In response to a well-established acute mild stressor to an animal we expected rapid changes in the pattern of blood flow, from the periphery to the core via sympathetically mediated vasoconstriction that reduces skin temperature 17. The periorbital region was chosen as this provided the only region of the body that was uninsulated and is associated with a rich intermingled network of small blood vessels, the rete ophthalmicum that can affect the heat loss from the eye 31. The fast frame rate of the thermal videoing technique was able to show a drop in eye-region temperature of approximately 2 °C in 10 sec followed by a subsequent rise in temperature to within 0.5 °C of baseline within 3 min. Although peripheral cooling in response to mild stress has been recorded previously at around 1 min intervals 17,26, 32, the technique here showed that maximum drop in temperature may be extremely rapid. With lower time resolution the magnitude of this effect may be missed. This may be important when comparing differences in the stress response of different individuals. The re-warming of the bird after the rapid ‘fight or flight’ response did not return to baseline level as the bird remained within the box indicating that the bird remained physiologically stressed. The birds were released from the experimental set-up after an arbitrarily chosen cut-off point of ca. 3 min to minimize the period of restraint of a free-living animal. However, in future, trials may need to be longer to record the complete temperature response until the animal’s eye-region temperature has returned to baseline level, if logistically possible.

This new protocol involving a series of images collected before and after the stressor was applied now allows detailed study of the dynamic of the response to acute stress, and comparisons of multiple time-points between individual animals. Repeating this trial within individuals over different seasons or environmental conditions may allow the effects of environment on baseline or post-acute stress skin temperature to be disentangled, as a possible avenue into chronic stress assessment as well. .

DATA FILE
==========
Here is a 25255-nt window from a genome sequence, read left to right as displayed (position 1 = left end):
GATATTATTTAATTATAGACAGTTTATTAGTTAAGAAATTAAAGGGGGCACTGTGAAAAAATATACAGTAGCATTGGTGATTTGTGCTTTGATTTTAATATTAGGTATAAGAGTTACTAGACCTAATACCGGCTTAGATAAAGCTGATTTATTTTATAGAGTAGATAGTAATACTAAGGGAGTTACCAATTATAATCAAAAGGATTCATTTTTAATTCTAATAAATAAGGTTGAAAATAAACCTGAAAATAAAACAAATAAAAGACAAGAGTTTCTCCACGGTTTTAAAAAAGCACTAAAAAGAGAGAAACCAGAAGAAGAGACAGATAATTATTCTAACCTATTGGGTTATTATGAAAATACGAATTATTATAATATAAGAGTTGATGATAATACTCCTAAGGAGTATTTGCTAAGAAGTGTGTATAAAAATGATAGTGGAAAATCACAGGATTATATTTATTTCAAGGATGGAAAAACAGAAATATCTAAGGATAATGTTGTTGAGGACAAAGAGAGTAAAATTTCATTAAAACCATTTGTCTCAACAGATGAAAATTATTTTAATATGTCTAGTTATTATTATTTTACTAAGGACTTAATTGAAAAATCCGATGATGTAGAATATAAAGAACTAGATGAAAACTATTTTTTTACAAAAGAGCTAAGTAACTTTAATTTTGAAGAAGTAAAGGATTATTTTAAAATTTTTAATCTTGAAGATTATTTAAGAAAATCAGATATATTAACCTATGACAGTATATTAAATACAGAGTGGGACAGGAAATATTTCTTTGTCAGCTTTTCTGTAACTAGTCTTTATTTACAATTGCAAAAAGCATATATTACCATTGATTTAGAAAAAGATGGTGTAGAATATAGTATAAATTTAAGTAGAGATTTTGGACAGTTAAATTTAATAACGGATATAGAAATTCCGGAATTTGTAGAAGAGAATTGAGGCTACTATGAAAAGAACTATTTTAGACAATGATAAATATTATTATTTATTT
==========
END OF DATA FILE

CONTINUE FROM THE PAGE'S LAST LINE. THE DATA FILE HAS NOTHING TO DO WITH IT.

Skin temperature of a bird is dependent not only on metabolic heat production and blood flow but also on heat exchange from solar radiation, wind speed and wetting 25. This precludes wet and windy conditions from accurate thermographic recordings. The eye-region temperature recorded by a thermal imaging camera can at times either be underestimated (negative error) or overestimated (positive error). Substantial positive error would require energy input, but this was avoided by the bird in the feeding box being shielded from the sun. One other source of positive error included when the bird blinked. Occasionally the bird briefly pulls its nictitating membrane over the eye-region and as it is stored internally at a temperature closer to that of the body core, blinking gives an anomalously high temperature reading when it covers the eyeball. This is, however, easily detected as it leaves a very marked signature and the affected frame can be removed. The main reason for a negative error in our records was motion blur. Any movement too swift to be captured sharply by the frame rate of the camera confounds the data captured from the small warm eye-region of the image with that of the surrounding cool area (motion blur), resulting in an underestimation of eye-region temperature. Thus after removing positive errors this makes the maximum temperature measured from the eye-region the most accurate measurement and an automated filtering using the peaks function command removes the less likely lower values of maximum eye-region temperatures.

In addition, as infrared radiation is absorbed by water vapor, surface temperature recorded will be influenced by the relative humidity of the environment. This can be accounted for by entering air temperature, relative humidity and distance to object into the analytical Thermal Image Analysis Software. However, a more accurate and efficient approach (as undertaken here) is to include a reference body of known temperature and emissivity within the field of view. In our case this was a square of black insulation tape with an emissivity of 0.97, which is approximately equivalent to that of natural integument 33. This allows calibrating the eye-region temperature by using the difference between the actual and thermal imaging-derived temperature values measured for the insulation tape. The surface temperature of the blackbody can then be used to calibrate images continuously throughout the measurement period.